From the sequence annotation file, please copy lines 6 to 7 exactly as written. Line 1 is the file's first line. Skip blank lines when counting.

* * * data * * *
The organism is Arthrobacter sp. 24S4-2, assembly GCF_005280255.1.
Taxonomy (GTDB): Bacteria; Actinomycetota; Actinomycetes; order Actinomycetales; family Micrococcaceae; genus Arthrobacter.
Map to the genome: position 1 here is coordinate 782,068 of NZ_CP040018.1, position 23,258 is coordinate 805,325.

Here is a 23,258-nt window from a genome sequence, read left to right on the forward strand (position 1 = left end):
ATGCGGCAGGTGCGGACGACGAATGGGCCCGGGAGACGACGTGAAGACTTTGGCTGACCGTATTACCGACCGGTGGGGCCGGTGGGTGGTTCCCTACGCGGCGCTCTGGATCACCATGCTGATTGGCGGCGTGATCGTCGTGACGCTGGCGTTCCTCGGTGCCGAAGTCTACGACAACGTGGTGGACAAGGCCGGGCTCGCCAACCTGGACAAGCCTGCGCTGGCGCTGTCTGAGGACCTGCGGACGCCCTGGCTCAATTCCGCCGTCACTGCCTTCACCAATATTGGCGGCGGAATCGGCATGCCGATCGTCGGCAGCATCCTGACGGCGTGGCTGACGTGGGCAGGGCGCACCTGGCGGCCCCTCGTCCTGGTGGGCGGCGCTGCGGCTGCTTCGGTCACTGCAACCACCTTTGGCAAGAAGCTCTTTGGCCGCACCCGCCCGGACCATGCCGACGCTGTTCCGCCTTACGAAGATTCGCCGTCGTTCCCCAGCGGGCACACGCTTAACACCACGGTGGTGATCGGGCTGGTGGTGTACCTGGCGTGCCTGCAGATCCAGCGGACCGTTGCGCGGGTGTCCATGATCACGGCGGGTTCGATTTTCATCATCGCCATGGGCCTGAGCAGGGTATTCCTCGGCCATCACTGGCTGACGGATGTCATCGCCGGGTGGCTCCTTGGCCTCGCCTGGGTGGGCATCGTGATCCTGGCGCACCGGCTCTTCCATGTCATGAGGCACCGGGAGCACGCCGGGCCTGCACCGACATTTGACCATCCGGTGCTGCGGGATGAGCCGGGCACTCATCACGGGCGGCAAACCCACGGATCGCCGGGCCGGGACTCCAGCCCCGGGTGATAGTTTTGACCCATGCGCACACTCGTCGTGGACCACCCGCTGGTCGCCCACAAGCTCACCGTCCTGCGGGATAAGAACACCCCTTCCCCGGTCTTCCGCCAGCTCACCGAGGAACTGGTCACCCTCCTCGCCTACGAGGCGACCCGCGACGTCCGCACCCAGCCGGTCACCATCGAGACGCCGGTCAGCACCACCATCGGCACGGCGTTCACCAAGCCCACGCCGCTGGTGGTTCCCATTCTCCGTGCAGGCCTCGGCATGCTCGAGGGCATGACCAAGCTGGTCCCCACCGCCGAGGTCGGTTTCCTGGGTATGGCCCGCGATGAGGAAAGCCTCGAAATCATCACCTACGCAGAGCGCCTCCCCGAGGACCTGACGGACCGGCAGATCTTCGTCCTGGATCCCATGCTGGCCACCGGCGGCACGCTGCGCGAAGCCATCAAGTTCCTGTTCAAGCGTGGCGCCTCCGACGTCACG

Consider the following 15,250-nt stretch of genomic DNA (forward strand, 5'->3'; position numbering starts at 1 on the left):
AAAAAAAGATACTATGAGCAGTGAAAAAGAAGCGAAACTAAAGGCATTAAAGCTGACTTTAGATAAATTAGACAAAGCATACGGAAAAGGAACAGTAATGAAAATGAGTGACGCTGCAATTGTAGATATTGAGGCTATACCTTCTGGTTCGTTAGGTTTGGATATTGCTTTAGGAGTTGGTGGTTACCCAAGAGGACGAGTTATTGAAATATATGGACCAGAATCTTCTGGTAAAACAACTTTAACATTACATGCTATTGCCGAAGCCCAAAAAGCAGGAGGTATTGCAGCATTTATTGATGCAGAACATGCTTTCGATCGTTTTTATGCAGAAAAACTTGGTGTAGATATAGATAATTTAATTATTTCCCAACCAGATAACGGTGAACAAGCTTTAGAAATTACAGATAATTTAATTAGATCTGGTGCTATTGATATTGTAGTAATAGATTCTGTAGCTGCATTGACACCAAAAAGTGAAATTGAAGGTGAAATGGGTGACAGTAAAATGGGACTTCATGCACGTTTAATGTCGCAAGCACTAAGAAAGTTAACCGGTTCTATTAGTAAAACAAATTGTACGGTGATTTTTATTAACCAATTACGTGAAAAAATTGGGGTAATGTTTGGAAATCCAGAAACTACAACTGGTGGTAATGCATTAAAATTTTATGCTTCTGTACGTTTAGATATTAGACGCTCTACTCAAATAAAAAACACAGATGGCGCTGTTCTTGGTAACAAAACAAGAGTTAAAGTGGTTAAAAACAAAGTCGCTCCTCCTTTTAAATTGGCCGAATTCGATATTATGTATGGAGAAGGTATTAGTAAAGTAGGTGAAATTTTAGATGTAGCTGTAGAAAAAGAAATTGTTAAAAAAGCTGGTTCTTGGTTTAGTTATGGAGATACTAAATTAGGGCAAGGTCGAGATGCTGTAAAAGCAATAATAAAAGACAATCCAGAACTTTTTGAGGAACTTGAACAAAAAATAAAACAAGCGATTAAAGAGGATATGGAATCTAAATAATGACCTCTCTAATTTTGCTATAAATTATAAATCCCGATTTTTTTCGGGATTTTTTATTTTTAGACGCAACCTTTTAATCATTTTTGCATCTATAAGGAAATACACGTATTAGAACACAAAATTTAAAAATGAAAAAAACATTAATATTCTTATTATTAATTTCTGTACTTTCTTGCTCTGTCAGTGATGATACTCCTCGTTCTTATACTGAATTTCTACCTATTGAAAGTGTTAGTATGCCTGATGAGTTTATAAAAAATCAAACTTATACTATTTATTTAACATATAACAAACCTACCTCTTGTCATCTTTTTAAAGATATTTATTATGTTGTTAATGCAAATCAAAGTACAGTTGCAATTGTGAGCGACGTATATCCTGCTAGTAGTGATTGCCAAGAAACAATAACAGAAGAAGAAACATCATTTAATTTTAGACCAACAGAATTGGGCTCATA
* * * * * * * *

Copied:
Consider the following 15,250-nt stretch of genomic DNA (forward strand, 5'->3'; position numbering starts at 1 on the left):
AAAAAAAGATACTATGAGCAGTGAAAAAGAAGCGAAACTAAAGGCATTAAAGCTGACTTTAGATAAATTAGACAAAGCATACGGAAAAGGAACAGTAATGAAAATGAGTGACGCTGCAATTGTAGATATTGAGGCTATACCTTCTGGTTCGTTAGGTTTGGATATTGCTTTAGGAGTTGGTGGTTACCCAAGAGGACGAGTTATTGAAATATATGGACCAGAATCTTCTGGTAAAACAACTTTAACATTACATGCTATTGCCGAAGCCCAAAAAGCAGGAGGTATTGCAGCATTTATTGATGCAGAACATGCTTTCGATCGTTTTTATGCAGAAAAACTTGGTGTAGATATAGATAATTTAATTATTTCCCAACCAGATAACGGTGAACAAGCTTTAGAAATTACAGATAATTTAATTAGATCTGGTGCTATTGATATTGTAGTAATAGATTCTGTAGCTGCATTGACACCAAAAAGTGAAATTGAAGGTGAAATGGGTGACAGTAAAATGGGACTTCATGCACGTTTAATGTCGCAAGCACTAAGAAAGTTAACCGGTTCTATTAGTAAAACAAATTGTACGGTGATTTTTATTAACCAATTACGTGAAAAAATTGGGGTAATGTTTGGAAATCCAGAAACTACAACTGGTGGTAATGCATTAAAATTTTATGCTTCTGTACGTTTAGATATTAGACGCTCTACTCAAATAAAAAACACAGATGGCGCTGTTCTTGGTAACAAAACAAGAGTTAAAGTGGTTAAAAACAAAGTCGCTCCTCCTTTTAAATTGGCCGAATTCGATATTATGTATGGAGAAGGTATTAGTAAAGTAGGTGAAATTTTAGATGTAGCTGTAGAAAAAGAAATTGTTAAAAAAGCTGGTTCTTGGTTTAGTTATGGAGATACTAAATTAGGGCAAGGTCGAGATGCTGTAAAAGCAATAATAAAAGACAATCCAGAACTTTTTGAGGAACTTGAACAAAAAATAAAACAAGCGATTAAAGAGGATATGGAATCTAAATAATGACCTCTCTAATTTTGCTATAAATTATAAATCCCGATTTTTTTCGGGATTTTTTATTTTTAGACGCAACCTTTTAATCATTTTTGCATCTATAAGGAAATACACGTATTAGAACACAAAATTTAAAAATGAAAAAAACATTAATATTCTTATTATTAATTTCTGTACTTTCTTGCTCTGTCAGTGATGATACTCCTCGTTCTTATACTGAATTTCTACCTATTGAAAGTGTTAGTATGCCTGATGAGTTTATAAAAAATCAAACTTATACTATTTATTTAACATATAACAAACCTACCTCTTGTCATCTTTTTAAAGATATTTATTATGTTGTTAATGCAAATCAAAGTACAGTTGCAATTGTGAGCGACGTATATCCTGCTAGTAGTGATTGCCAAGAAACAATAACAGAAGAAGAAACATCATTTAATTTTAGACCAACAGAATTGGGCTCATA